The photos below were shot in late September 1948 by a couple that we only know as "Sarge" and Lorrie. They lived in central Missouri, drove to Alaska early in 1948, and spent the summer exploring the territory. These photos were shot on Kodachrome slides film during their drive home - 160 slides covering their trip from Anchorage to Edmonton, are in the ExploreNorth collection.
The photo on the right shows their well-equipped car, a 1941 Pontiac that they called "Gussie", on the Alaska Highway. One of our readers suggested that Gussie may have previously been a police car, as Pontiacs often were in that era, as she's equipped with two side spot lights, one for each of the officers in the car as was common in that era.
As was necessary in those days, Sarge and Lorrie camped or stayed in one of the few lodges that were available. The brochure, "Alaska and the Alaska Highway", published by the American Automobile Association in the Spring of 1950, will give some idea of the conditions they were faced with.
I've posted a total of 79 photos from this collection. Captions on the slides are very basic, and I've added information based on my knowledge of the roads. If you notice any errors (or omissions) in the information, please contact me. Several readers contacted me within a few days of the photos being posted - such help in keeping ExploreNorth accurate is greatly appreciated.
Many of the photos were taken at locations which I have also taken photos at, and I'll be adding some "before-and-after" combinations when time permits.
The long drive home to Missouri began in the evening of September 12, 1948. This is the Glenn Highway as it passed through Fort Richardson (it now goes around the base), close to where the "S" curve is now by the weight stations. Mt. Baldy is to the left of the shadow in the centre, and the mountain to the far right is Hiland Mountain.
A few minutes later, about where the Army now has its small-arms Firing Range, a short ways before the Glenn Highway dropped down into the Eagle River gorge to the old original Eagle River bridge. The background is the far side of the Eagle River valley. The peak with the very-flat-surfaced pyramid slope divides Meadow Creek from Little Peters Creek , and the closer, foreground ridge (at the right of the photo) climbs up, out of the photo, to the 1960s location of the "Site Summit" NIKE missile site on Mount Gordon Lyon.
The last photo from this day was a sunset shot at Thunderbird Creek, where Sarge and Lorrie apparently spent the night.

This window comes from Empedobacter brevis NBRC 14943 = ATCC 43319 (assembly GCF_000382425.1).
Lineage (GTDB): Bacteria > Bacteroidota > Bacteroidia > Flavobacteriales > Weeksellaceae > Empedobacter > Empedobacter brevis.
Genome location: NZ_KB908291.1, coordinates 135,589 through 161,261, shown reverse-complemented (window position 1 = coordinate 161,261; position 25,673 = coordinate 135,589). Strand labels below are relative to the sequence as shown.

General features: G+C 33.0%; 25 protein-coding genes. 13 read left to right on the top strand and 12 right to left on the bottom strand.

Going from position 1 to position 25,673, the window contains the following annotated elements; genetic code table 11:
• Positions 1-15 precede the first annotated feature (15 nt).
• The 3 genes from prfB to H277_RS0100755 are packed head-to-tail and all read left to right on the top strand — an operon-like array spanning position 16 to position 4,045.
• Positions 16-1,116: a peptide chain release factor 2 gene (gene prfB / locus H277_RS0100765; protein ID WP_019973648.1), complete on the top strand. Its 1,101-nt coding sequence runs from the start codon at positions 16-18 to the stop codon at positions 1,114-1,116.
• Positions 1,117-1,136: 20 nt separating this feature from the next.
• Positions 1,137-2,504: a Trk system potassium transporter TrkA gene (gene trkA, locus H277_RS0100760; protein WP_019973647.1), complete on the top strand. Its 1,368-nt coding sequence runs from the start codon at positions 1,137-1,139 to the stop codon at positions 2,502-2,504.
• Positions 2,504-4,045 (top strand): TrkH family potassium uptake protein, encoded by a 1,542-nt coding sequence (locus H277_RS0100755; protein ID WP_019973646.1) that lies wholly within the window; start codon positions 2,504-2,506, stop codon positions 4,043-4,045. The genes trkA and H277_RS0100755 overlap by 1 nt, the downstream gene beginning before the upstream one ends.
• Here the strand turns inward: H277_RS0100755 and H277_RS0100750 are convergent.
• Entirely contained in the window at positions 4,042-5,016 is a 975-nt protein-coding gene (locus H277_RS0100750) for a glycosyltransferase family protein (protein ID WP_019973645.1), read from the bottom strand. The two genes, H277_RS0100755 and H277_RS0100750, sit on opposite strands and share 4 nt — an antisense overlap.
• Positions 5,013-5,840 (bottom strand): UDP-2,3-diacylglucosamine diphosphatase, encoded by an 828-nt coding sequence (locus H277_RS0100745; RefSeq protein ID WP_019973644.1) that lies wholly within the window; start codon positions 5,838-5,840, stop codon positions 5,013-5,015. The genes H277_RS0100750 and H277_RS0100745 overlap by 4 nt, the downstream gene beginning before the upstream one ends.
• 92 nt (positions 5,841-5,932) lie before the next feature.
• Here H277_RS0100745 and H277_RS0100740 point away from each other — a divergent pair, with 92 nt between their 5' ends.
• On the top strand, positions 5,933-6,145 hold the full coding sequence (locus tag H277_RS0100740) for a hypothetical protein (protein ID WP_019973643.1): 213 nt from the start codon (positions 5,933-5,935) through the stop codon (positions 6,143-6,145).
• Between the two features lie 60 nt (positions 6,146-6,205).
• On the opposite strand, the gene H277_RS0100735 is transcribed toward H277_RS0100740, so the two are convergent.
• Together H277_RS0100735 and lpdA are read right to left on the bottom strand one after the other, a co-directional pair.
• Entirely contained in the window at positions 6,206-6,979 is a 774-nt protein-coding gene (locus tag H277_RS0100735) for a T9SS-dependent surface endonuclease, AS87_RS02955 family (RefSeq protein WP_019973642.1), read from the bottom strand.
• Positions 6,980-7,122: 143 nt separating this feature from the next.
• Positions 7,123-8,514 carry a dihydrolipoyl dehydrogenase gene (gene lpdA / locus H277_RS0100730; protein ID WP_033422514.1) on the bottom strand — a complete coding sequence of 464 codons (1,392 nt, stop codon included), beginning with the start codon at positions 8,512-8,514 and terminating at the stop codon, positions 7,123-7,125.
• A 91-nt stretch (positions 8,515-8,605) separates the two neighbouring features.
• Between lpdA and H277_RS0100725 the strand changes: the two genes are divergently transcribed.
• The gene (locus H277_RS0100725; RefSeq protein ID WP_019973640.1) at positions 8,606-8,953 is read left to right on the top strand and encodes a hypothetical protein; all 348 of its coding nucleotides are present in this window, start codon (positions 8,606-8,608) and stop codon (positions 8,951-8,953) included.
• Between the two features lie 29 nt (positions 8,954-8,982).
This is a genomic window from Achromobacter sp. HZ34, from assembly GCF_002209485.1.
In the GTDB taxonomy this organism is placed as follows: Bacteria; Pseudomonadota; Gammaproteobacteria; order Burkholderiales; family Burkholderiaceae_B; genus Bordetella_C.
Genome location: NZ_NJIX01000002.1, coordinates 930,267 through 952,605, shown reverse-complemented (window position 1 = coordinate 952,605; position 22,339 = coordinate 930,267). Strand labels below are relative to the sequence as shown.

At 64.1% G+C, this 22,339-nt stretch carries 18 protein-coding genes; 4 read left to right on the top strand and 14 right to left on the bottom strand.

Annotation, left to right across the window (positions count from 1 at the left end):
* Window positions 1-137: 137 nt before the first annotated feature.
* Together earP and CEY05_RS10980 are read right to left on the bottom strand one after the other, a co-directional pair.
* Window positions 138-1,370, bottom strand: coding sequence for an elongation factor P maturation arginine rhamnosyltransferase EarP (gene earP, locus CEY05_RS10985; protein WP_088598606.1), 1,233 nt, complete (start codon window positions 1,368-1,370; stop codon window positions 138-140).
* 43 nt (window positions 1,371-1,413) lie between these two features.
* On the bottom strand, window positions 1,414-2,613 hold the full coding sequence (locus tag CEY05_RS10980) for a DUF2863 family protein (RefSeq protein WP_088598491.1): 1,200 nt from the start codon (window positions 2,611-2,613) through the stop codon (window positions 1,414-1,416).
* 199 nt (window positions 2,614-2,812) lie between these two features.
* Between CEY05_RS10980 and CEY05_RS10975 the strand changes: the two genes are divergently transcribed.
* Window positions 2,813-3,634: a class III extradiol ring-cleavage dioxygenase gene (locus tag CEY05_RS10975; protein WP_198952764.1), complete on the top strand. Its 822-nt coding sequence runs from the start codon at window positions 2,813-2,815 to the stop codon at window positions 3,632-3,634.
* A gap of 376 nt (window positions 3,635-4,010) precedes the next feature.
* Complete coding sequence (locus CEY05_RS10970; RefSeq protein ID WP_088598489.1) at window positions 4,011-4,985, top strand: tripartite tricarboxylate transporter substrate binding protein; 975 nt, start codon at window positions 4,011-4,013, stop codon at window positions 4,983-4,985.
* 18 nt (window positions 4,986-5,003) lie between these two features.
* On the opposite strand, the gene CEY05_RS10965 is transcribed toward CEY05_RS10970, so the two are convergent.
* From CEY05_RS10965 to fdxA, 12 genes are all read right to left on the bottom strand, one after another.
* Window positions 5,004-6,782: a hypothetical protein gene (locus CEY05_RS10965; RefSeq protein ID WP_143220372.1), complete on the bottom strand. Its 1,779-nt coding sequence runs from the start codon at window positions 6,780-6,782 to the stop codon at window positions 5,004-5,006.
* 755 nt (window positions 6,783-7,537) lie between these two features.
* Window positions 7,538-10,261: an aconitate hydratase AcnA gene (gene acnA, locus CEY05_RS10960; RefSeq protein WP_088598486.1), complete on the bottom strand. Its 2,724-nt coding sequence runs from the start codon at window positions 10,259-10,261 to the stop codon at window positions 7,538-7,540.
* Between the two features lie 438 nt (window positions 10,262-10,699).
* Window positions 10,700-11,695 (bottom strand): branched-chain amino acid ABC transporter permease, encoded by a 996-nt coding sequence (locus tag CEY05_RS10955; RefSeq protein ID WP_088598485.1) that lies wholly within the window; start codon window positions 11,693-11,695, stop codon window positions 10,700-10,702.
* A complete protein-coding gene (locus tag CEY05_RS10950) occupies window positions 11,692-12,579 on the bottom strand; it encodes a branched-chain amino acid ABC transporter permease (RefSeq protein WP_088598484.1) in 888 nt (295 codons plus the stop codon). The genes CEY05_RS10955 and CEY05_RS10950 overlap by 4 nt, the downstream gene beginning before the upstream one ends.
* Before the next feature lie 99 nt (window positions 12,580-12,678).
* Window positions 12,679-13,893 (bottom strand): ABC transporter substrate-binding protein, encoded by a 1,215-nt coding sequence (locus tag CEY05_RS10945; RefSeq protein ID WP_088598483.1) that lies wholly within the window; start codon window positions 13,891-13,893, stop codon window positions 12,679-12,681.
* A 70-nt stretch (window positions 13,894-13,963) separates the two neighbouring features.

The view to the south from near Mile 65, near the Sutton/Jonesville Coal Mine, showing the Chugach Mountains and Matanuska River, on September 13, 1948.
Captioned "View at CAA Station (Mile 106), looking east". The CAA (Civil Aeronautics Administration) was in charge of weather stations at that time.
The view at about Mile 118, near the Knob Lakes and the location now of an Alascom microwave tower.
Mounts Sanford, Drum, Wrangell, and Blackburn, all permanently covered in snow and ice, are seen for many miles as the Glenn Highway and Tok Cutoff run through the Copper River valley. The peaks are 16,237 feet (4,949 meters), 12,010 feet (3,661 meters), 14,163 feet (4,317 meters), and 16,390 feet (4,996 meters) high respectively. Mount Wrangell is the only volcano in the Wrangell Mountains that is currently active.
The view near Tahneta Pass - the mountain behind the tree to the right is Gunsight Mountain.
A roadhouse, with Mounts Sanford, Drum, and Wrangell behind.
Mt. Sanford, and Mt. Drum to the right.
Northbound on the very long bridge over the braided, multi-channel, glacial Chistochina River. Note that it only allows for traffic in one direction, but ahead on the right is a pull-out in case you meet another vehicle.
The first photo from September 14, 1948, is this "Alaskan bridge".
North of Glennallen on the "Tok Road", now known as the Tok Cutoff.
"First snow on foothills" as seen from the Tok Cutoff.
"Tok Road vs swampland".
"Trapper cabin & food cache".
"Emergency air strip".
"Road near Tok Junction".
"Twisting, turning Tok Road".
The story continues at:
Part 2: Driving the Alaska Highway in 1948 (38 photos)
Part 3: Dawson Creek in 1948 (7 photos)
Part 4: Driving from Dawson Creek to Edmonton in 1948 (12 photos)